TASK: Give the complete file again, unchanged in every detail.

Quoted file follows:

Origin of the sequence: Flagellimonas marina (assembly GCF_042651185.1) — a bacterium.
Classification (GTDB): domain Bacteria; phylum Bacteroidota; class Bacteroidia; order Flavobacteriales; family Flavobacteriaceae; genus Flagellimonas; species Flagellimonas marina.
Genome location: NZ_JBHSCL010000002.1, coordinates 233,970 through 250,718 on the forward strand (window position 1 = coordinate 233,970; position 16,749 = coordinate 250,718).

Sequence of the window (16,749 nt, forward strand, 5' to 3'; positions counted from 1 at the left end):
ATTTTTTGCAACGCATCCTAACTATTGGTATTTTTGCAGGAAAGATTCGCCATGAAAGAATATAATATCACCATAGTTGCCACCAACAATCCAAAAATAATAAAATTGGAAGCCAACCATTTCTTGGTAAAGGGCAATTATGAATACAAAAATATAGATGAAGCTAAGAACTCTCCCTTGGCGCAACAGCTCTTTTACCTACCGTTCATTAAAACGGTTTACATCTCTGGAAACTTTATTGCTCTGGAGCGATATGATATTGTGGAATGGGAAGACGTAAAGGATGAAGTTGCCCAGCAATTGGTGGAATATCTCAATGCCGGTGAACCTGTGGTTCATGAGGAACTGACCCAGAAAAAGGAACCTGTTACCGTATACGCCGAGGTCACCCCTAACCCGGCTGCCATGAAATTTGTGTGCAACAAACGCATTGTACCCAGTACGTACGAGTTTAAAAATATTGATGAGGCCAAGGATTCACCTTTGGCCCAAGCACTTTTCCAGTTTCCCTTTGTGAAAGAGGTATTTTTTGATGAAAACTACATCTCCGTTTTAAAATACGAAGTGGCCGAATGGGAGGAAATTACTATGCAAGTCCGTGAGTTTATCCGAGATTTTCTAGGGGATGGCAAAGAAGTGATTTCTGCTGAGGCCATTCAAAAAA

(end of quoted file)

Origin of the sequence: Flagellimonas marina (assembly GCF_042651185.1) — a bacterium.
Classification (GTDB): domain Bacteria; phylum Bacteroidota; class Bacteroidia; order Flavobacteriales; family Flavobacteriaceae; genus Flagellimonas; species Flagellimonas marina.
Genome location: NZ_JBHSCL010000002.1, coordinates 233,970 through 250,718 on the forward strand (window position 1 = coordinate 233,970; position 16,749 = coordinate 250,718).

Sequence of the window (16,749 nt, forward strand, 5' to 3'; positions counted from 1 at the left end):
ATTTTTTGCAACGCATCCTAACTATTGGTATTTTTGCAGGAAAGATTCGCCATGAAAGAATATAATATCACCATAGTTGCCACCAACAATCCAAAAATAATAAAATTGGAAGCCAACCATTTCTTGGTAAAGGGCAATTATGAATACAAAAATATAGATGAAGCTAAGAACTCTCCCTTGGCGCAACAGCTCTTTTACCTACCGTTCATTAAAACGGTTTACATCTCTGGAAACTTTATTGCTCTGGAGCGATATGATATTGTGGAATGGGAAGACGTAAAGGATGAAGTTGCCCAGCAATTGGTGGAATATCTCAATGCCGGTGAACCTGTGGTTCATGAGGAACTGACCCAGAAAAAGGAACCTGTTACCGTATACGCCGAGGTCACCCCTAACCCGGCTGCCATGAAATTTGTGTGCAACAAACGCATTGTACCCAGTACGTACGAGTTTAAAAATATTGATGAGGCCAAGGATTCACCTTTGGCCCAAGCACTTTTCCAGTTTCCCTTTGTGAAAGAGGTATTTTTTGATGAAAACTACATCTCCGTTTTAAAATACGAAGTGGCCGAATGGGAGGAAATTACTATGCAAGTCCGTGAGTTTATCCGAGATTTTCTAGGGGATGGCAAAGAAGTGATTTCTGCTGAGGCCATTCAAAAAA